"Do you believe in anything, Susan?"
"No. Nothing. Except a sense of humour."
This book rather inconsiderately jumped the queue in my TBR, ahead of a few hundred other titles that have been waiting in line for years. But I only just came across this author in my research a few weeks ago, and although the only thing I knew about this novel (the first of only two by Bird, whose real name was Dame (!) Dorothea Croft, née Mavor) was a rather short and uninformative blurb from the Observer (see below), some instinct kicked in and I not only ordered the one affordable copy but also plunged right into it as soon as it arrived.
The blurb mentions both comedy and tragedy, but for the first 100 pages of By Accident, I felt happily confident that it was merely a light-hearted frolic of a novel—a village romance along classic lines, a bit silly, without much substance, and including such instantly recognizable characters as Mr. and Mrs. Barton, the ghastly, sanctimonious busybodies who should be smothered with pillows, their spoiled, neurotic, drunken son Nigel, the astonishingly absent-minded but perfectly lovable Vicar, his erratic servant Emma who occasionally goes on a bender in mourning for one or another of her lost husbands, not one but two mysterious new arrivals to the village, and Susan, a perky, no-nonsense heroine who is often, however reluctantly, at the center of village affairs.
100 pages in, however, the tragedy began to make itself felt alongside the development of two separate romances, and it became a bit more melancholy and meaningful. I was worried at first that the difficulties—involving particularly the health problems of both of the village's new mystery residents, a fragile dress shop owner and a smashed-up former flying ace—would sink into melodrama. Both are soon enmeshed in romances with villagers; one will face a tragic end, while the other's future happiness is to be hoped for but not necessarily assumed. But in fact the author is able to keep things nicely in balance, with (just as the blurb stated) the tragic elements occurring alongside the comic, just as in real life.
The author would have been 38 when this novel appeared, with a husband and two young sons (she appears on the 1939 England & Wales Register perhaps evacuated from Hampstead, where she seems to have lived much of her life, to Shoreham-by-Sea, Sussex, with the boys and their nurse–of course giving her profession as "unpaid domestic duties" rather than mentioning the two novels published in recent years). No obvious evidence of trauma in her own life, then (her husband outlived her), though of course who can know what else she'd been through? But she seems to have had some very practical, stoic wisdom about the ups and downs of life, as shown in the quote opening this review (a philosophy to which I staunchly hold) and in this rather acerbic exchange between Susan and her young friend (and former beau) Robin toward the end of the novel:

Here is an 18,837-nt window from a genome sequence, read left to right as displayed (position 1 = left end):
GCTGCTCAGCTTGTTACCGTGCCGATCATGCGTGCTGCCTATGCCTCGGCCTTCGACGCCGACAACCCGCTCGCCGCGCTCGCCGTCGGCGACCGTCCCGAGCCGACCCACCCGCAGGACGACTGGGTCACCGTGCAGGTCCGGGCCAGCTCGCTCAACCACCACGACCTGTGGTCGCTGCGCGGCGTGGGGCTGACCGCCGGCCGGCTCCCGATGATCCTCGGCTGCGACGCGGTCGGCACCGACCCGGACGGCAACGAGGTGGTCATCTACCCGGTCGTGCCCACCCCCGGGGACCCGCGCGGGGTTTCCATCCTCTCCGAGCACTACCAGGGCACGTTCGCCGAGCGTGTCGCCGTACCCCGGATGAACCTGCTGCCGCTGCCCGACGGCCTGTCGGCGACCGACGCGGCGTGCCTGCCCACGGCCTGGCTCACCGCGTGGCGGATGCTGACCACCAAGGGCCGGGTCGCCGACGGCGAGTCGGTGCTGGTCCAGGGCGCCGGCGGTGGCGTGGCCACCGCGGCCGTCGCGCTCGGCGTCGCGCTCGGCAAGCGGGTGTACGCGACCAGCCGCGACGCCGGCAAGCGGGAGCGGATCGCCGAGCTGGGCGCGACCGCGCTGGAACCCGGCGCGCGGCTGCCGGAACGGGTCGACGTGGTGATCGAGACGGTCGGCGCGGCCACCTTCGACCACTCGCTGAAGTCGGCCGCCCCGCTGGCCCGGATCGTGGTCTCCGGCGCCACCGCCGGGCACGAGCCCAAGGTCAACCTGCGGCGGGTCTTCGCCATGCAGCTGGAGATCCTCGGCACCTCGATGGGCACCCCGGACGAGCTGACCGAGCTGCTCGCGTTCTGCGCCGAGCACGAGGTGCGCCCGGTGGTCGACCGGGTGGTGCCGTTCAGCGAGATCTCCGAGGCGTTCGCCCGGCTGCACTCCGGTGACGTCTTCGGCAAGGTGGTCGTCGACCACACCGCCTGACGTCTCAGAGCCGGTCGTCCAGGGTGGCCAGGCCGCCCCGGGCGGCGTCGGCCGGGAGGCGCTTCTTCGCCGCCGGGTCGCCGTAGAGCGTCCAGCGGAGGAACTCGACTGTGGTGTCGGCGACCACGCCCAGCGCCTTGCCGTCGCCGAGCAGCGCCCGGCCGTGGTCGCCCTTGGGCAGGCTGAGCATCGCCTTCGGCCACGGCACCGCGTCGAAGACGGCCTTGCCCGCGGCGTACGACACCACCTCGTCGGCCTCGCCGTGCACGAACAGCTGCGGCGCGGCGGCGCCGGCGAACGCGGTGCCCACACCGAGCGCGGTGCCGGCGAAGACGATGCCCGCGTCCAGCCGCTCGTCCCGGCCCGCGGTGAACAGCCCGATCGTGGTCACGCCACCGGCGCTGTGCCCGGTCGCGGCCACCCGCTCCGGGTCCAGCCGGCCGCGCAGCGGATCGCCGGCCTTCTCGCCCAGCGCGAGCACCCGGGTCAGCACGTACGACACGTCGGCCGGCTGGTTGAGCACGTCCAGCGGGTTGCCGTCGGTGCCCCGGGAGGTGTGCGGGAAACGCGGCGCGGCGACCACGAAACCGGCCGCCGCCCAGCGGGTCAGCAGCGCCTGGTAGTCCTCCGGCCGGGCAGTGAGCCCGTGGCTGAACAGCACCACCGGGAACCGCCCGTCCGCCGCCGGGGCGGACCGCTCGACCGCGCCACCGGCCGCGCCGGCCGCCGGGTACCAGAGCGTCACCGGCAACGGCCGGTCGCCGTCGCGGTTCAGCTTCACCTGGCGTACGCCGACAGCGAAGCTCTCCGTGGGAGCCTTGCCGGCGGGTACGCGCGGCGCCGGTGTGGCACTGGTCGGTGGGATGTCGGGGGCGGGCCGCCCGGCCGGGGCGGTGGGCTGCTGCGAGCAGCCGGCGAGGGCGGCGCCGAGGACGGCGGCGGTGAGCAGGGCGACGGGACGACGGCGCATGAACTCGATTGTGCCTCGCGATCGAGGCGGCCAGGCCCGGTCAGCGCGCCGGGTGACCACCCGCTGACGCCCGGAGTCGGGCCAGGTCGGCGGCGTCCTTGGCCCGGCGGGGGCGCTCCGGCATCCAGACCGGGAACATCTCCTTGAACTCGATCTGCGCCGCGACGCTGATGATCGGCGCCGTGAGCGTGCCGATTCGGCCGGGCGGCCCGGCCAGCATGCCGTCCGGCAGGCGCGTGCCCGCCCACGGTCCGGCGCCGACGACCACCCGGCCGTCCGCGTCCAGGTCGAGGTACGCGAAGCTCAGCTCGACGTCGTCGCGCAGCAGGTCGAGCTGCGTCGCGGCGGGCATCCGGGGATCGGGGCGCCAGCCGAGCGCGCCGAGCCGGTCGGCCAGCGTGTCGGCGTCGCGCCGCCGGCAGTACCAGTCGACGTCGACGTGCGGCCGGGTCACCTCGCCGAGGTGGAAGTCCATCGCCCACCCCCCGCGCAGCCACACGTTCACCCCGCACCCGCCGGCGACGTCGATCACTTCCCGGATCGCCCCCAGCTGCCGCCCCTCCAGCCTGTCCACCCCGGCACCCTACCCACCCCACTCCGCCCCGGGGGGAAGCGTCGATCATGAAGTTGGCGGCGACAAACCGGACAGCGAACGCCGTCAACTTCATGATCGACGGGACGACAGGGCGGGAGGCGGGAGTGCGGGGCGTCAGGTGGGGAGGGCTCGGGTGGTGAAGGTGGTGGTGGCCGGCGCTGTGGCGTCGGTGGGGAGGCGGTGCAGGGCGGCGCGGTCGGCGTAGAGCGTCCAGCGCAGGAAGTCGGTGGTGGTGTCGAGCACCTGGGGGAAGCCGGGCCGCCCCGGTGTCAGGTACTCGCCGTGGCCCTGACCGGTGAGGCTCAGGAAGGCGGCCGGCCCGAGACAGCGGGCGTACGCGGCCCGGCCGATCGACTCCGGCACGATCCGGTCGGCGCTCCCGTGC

"You have to pay for everything."
"I should say so. And not only that. It's spot cash, and no credit. And when you've paid in full, you can't keep what you've paid for, and anyway it doesn't last, even if you could keep it. If that isn't a ghoulish way of doing business! I ask you!"
But this is a rare cynical moment in characters who, for the most part, make the best of things, and therefore the novel never became depressing even in its sad moments. It's not a perfect novel (Bird seems to have been more amused by the Bartons' sanctimonious ravings than I was, and lets them go on too long, on too many occasions, though they bring about their own punishments in the end), but it was surprisingly satisfying over all, and has a tone all its own, far more memorable than I expected. I would love to proceed to the author's only other novel, Both Hands (1936), but alas it's nonexistent in libraries and the only copy on Abe Books at the moment is $200+ and I don't yearn for it quite that much… Alas, another woman whose very significant potential as a writer seems to have petered out, perhaps due to lack of encouragement or simply lack of time.
But lest I leave you thinking the novel isn't primarily cheerful, a couple of glimpses of its humor. First, a passage from very early on, channelling some distinct Barbara Pym energy:
It was nine o'clock in the evening, and the church clock had just struck sixteen. Susan was coming back from the village hall, where a show of vegetables was being arranged together with a display of jealousy and malice.
And then, poor Emma, refusing to accept, in a drunken stupor, that she had stumbled into the wrong house (let's overlook for now the fact that, were she a real person, Emma would certainly belong in rehab—as well as the distinct possibility that the delightful old Vicar might be suffering dementia…):
Mr. Binks silently appeared through a baize door. He regarded the figure of Emma, making a hazardous ascent of the staircase, with mild surprise. He looked a question at Susan, with an expressive glance.
"She blew in as I was going out," Susan explained. "She's mistaken the house."
"No I haven't," snapped Emma. "You have."
Mr. Binks proved quite equal to the situation. He went up the few stairs which Emma had so far managed, and steered her firmly down again. She had started to giggle, which added to her uncertainty of direction.
"I'll have to see her home," said Mr. Binks, "or she'll never arrive."
"What impertinence!" Emma laughed. "I can't go home alone with you. It was a fog that led to my first marriage."
"You need not worry this time," replied Mr. Binks stiffly.